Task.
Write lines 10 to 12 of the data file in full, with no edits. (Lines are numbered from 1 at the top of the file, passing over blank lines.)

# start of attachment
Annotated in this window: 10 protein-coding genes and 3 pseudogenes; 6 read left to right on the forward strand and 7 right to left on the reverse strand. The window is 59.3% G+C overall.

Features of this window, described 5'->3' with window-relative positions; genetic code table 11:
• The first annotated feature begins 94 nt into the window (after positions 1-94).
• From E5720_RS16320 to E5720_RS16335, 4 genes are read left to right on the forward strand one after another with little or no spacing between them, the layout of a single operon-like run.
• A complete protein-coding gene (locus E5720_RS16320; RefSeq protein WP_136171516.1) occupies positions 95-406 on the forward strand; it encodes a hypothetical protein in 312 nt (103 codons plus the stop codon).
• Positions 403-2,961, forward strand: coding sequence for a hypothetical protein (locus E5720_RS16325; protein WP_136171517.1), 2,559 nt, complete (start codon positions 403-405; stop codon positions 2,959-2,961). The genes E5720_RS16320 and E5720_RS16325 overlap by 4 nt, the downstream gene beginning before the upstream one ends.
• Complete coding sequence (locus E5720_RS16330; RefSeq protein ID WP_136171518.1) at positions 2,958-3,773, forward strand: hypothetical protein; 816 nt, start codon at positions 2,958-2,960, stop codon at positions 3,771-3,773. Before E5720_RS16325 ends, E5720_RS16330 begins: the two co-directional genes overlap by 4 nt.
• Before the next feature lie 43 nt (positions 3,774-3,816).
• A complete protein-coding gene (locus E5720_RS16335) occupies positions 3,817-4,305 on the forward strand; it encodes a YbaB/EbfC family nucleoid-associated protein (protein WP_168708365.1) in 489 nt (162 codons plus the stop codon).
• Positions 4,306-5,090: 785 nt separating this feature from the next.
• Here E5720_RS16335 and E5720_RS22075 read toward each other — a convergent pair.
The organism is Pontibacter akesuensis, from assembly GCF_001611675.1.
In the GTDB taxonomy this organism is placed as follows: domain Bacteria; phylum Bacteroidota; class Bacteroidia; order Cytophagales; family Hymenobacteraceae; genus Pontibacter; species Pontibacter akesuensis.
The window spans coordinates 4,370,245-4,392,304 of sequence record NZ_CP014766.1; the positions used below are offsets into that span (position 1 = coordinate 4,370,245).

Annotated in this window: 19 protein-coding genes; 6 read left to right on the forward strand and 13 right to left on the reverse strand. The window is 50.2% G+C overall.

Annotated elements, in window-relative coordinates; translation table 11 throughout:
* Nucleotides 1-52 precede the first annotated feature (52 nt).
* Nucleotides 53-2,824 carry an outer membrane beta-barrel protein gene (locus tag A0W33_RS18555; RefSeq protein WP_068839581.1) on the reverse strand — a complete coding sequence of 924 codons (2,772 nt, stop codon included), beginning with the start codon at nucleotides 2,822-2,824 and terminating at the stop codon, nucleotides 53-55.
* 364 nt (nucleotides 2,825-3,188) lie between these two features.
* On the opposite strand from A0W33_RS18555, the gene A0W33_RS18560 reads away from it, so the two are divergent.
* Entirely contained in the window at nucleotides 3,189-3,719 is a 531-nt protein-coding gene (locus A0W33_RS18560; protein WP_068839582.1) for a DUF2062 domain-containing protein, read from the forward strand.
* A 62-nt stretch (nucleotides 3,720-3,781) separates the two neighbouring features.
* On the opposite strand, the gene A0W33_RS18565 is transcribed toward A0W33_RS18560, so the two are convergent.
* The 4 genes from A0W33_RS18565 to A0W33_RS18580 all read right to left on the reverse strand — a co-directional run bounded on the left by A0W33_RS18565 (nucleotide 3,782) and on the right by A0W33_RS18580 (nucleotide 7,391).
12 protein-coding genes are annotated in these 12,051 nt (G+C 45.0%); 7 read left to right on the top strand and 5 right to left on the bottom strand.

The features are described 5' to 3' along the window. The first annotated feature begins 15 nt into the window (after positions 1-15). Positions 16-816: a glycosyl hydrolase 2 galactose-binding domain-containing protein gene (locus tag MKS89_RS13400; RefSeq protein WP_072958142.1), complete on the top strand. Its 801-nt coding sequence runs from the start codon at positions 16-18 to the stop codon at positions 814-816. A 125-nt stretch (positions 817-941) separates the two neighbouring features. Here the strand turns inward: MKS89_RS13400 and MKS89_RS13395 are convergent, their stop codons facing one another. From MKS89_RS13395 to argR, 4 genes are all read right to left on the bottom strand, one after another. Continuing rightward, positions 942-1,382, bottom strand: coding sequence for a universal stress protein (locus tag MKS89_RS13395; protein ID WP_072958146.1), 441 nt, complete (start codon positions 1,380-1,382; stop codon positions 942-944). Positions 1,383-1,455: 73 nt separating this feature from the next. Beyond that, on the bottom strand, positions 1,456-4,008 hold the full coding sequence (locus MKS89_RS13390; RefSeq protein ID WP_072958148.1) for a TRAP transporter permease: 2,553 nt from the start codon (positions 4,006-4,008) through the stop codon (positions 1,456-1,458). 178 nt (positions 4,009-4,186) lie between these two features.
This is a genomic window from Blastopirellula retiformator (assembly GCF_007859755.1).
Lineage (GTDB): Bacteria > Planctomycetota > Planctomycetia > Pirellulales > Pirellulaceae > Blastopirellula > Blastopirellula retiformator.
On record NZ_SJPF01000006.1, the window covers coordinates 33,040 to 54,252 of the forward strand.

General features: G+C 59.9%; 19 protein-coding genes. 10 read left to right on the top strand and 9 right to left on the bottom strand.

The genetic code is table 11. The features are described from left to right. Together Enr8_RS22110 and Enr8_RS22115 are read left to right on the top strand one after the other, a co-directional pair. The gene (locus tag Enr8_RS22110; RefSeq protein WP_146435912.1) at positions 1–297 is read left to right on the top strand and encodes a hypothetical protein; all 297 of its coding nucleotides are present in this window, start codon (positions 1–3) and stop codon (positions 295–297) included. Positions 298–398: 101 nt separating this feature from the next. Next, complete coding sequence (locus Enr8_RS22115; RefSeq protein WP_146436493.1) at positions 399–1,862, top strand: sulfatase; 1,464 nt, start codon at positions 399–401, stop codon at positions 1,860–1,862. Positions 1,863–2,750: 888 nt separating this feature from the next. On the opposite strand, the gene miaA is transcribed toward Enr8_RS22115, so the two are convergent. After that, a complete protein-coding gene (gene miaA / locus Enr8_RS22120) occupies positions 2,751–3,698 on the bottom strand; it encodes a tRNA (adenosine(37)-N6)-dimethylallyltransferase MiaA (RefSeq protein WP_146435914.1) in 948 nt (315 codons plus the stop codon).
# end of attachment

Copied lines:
• Positions 4,306-5,090: 785 nt separating this feature from the next.
• Here E5720_RS16335 and E5720_RS22075 read toward each other — a convergent pair.
The organism is Pontibacter akesuensis, from assembly GCF_001611675.1.